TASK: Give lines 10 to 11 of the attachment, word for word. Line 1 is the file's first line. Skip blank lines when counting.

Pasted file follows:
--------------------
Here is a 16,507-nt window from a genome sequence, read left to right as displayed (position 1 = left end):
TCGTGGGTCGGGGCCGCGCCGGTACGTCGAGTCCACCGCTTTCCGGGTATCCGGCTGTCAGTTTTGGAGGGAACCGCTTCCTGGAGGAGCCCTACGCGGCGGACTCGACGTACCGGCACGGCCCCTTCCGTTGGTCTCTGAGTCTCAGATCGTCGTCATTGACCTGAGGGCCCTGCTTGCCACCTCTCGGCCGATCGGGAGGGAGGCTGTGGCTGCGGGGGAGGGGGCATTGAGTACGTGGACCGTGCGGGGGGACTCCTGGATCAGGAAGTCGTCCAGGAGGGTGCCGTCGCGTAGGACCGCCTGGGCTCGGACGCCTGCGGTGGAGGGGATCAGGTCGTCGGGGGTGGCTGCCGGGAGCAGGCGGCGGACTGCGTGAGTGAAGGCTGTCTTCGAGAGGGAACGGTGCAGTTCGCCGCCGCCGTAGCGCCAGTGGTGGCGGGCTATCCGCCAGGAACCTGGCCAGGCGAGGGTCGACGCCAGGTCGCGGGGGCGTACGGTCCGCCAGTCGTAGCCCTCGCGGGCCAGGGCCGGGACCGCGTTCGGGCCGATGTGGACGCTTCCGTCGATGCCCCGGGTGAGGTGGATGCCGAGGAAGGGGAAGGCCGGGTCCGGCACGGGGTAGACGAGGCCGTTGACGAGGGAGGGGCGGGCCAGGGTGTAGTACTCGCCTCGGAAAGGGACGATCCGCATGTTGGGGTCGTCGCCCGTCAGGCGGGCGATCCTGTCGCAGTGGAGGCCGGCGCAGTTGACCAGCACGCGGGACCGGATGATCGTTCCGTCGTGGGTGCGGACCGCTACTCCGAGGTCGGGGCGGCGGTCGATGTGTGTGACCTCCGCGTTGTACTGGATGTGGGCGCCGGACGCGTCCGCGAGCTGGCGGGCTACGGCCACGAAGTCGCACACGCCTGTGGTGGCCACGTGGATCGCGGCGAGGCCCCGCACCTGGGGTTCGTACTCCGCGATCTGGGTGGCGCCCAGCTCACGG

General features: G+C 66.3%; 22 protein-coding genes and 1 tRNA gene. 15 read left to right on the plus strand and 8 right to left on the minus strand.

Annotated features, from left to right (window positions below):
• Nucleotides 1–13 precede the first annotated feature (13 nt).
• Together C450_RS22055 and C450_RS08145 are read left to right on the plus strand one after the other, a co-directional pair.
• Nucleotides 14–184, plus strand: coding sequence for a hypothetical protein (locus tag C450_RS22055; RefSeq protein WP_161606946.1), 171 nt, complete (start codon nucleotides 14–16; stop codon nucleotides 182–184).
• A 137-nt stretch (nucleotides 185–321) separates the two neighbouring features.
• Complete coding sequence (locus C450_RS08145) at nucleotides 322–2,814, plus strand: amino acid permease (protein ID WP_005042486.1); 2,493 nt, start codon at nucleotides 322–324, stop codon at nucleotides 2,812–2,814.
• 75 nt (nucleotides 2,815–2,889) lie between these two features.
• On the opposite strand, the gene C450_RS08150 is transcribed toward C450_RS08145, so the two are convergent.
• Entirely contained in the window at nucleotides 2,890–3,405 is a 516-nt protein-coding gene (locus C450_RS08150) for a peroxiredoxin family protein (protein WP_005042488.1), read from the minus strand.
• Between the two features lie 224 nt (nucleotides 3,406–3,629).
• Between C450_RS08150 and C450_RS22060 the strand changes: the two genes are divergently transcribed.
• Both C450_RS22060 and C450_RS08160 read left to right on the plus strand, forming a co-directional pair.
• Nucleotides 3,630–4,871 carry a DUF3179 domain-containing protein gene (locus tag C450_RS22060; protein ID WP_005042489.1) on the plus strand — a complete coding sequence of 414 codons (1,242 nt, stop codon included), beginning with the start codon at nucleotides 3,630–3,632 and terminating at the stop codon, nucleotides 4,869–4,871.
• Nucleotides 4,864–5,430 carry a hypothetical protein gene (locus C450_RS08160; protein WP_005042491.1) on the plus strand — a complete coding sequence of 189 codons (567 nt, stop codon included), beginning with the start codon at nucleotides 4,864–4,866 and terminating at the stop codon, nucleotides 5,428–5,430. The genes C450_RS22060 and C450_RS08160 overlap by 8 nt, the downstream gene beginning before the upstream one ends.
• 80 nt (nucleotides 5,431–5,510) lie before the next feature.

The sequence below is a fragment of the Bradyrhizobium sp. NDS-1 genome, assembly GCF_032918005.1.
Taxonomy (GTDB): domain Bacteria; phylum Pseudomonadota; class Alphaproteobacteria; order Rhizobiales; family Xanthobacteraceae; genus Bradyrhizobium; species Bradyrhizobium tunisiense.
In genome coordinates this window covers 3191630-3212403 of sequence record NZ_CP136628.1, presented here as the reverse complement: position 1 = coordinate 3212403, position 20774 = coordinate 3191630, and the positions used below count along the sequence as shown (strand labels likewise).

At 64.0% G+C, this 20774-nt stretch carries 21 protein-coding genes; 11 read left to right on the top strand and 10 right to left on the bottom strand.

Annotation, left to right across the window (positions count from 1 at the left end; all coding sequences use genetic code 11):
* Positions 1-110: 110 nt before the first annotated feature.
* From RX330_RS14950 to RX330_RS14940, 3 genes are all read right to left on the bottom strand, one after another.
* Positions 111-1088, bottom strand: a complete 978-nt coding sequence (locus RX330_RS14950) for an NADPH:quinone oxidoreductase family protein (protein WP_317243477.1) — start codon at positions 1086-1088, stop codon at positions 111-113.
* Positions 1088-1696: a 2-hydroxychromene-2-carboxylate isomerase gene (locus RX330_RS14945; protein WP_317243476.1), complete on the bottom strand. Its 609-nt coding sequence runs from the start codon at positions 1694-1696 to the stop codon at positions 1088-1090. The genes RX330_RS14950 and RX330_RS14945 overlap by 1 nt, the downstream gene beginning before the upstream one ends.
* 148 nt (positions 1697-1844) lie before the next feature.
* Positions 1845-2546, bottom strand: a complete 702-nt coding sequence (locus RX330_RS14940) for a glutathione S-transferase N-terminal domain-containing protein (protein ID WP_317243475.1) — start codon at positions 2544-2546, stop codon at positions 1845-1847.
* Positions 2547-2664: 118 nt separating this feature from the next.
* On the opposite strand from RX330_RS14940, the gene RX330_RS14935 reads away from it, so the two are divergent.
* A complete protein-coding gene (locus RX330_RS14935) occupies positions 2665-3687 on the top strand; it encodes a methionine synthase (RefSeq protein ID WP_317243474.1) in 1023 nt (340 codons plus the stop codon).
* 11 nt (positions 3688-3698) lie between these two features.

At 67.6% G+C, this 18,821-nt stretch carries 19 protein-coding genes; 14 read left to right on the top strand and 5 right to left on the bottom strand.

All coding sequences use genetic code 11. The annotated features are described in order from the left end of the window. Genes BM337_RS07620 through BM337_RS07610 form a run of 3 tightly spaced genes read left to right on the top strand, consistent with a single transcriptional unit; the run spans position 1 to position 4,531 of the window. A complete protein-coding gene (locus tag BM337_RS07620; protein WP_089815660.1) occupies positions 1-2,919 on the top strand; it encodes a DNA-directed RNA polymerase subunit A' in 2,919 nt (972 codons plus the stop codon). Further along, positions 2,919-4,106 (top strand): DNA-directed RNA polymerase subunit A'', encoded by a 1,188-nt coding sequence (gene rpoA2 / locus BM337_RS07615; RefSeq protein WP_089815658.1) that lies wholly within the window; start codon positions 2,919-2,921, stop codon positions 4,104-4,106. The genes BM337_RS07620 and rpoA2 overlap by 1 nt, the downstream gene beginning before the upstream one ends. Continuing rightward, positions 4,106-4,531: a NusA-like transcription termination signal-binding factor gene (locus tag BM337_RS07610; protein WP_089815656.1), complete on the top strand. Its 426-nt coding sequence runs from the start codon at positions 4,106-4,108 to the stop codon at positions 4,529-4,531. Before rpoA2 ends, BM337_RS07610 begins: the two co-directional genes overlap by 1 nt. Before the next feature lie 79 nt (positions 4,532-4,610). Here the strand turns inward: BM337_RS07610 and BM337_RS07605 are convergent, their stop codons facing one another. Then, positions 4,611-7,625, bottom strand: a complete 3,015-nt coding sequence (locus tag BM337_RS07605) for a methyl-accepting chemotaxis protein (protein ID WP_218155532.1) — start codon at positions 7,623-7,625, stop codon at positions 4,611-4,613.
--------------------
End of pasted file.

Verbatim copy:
• 75 nt (nucleotides 2,815–2,889) lie between these two features.
• On the opposite strand, the gene C450_RS08150 is transcribed toward C450_RS08145, so the two are convergent.